Assesment of The Effect of Multimodal Preemptive Analgesia in Children
Keywords:Multimodal, Preemptive, Analgesia, Post-operative pain
Background: Preemptive analgesia, an evolving clinical concept, involves the introduction of an analgesic regimen before the onset of noxious stimuli, with the goal of preventing sensitization of the nervous system to subsequent stimuli that could amplify pain. Pain is inevitable after any surgery. Surgery offers the most promising setting for preemptive analgesia because the timing of noxious stimuli is known.
Materials & Methods: This prospective double blind study included 60 children (30 in each group), undergoing major surgery under general anesthesia. Each patient in the study group (Group II) received pre-emptive analgesia (Local anesthesia, per-rectal diclofenac just prior to surgery, per-rectal paracetamol 2 hours prior to surgery) and regular pattern of postoperative pain intervention with per rectal diclofenac and per rectal or oral paracetamol in different phases of postoperative pain management up to 48 hours. On the other hand, each patient of control group (Group I) received pre-emptive analgesia (Local anesthesia & per-rectal diclofenac) regular pattern of postoperative pain intervention with per-rectal diclofenac in different phases of postoperative pain up to 48 hours. The degree of postoperative pain was assessed by universal pain assessment tools (VAS) at defined intervals.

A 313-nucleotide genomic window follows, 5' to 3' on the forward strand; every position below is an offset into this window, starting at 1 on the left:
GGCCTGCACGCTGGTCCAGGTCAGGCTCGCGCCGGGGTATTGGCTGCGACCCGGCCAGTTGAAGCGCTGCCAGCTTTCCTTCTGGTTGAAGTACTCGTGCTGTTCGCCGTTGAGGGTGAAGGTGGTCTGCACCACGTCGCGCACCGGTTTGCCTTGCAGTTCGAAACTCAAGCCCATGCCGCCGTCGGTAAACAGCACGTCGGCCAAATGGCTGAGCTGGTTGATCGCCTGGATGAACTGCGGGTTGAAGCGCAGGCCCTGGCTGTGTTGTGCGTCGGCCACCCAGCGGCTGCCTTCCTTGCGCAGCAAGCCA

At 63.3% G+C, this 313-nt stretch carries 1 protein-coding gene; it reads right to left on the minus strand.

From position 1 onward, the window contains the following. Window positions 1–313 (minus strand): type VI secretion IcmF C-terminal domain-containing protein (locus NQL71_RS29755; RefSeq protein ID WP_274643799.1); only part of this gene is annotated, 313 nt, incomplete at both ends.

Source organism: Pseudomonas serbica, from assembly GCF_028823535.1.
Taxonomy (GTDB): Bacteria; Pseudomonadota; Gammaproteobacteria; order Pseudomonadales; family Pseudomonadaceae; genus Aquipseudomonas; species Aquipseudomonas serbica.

Results: Most children in the study group (Group II) has significantly better postoperative pain control with only mild pain at 4th postoperative hours. It is obvious that less pain in Group-II due to synergistic effect of paracetamol and diclofenac. In the control group (Group I) there was persistence of mild pain throughout the observation period i.e. up to 48 postoperative hours. The breakthrough pain occurred more in latter group, two patients needed rescue analgesia. Whereas no patient experienced breakthrough pain requiring rescue analgesia in study group (Group II).
Conclusion: Therefore this study concludes that administrations of multimodal pre-emptive analgesia control pain more effectively in children in view of both the degree of pain control and sustainability of pain free state.
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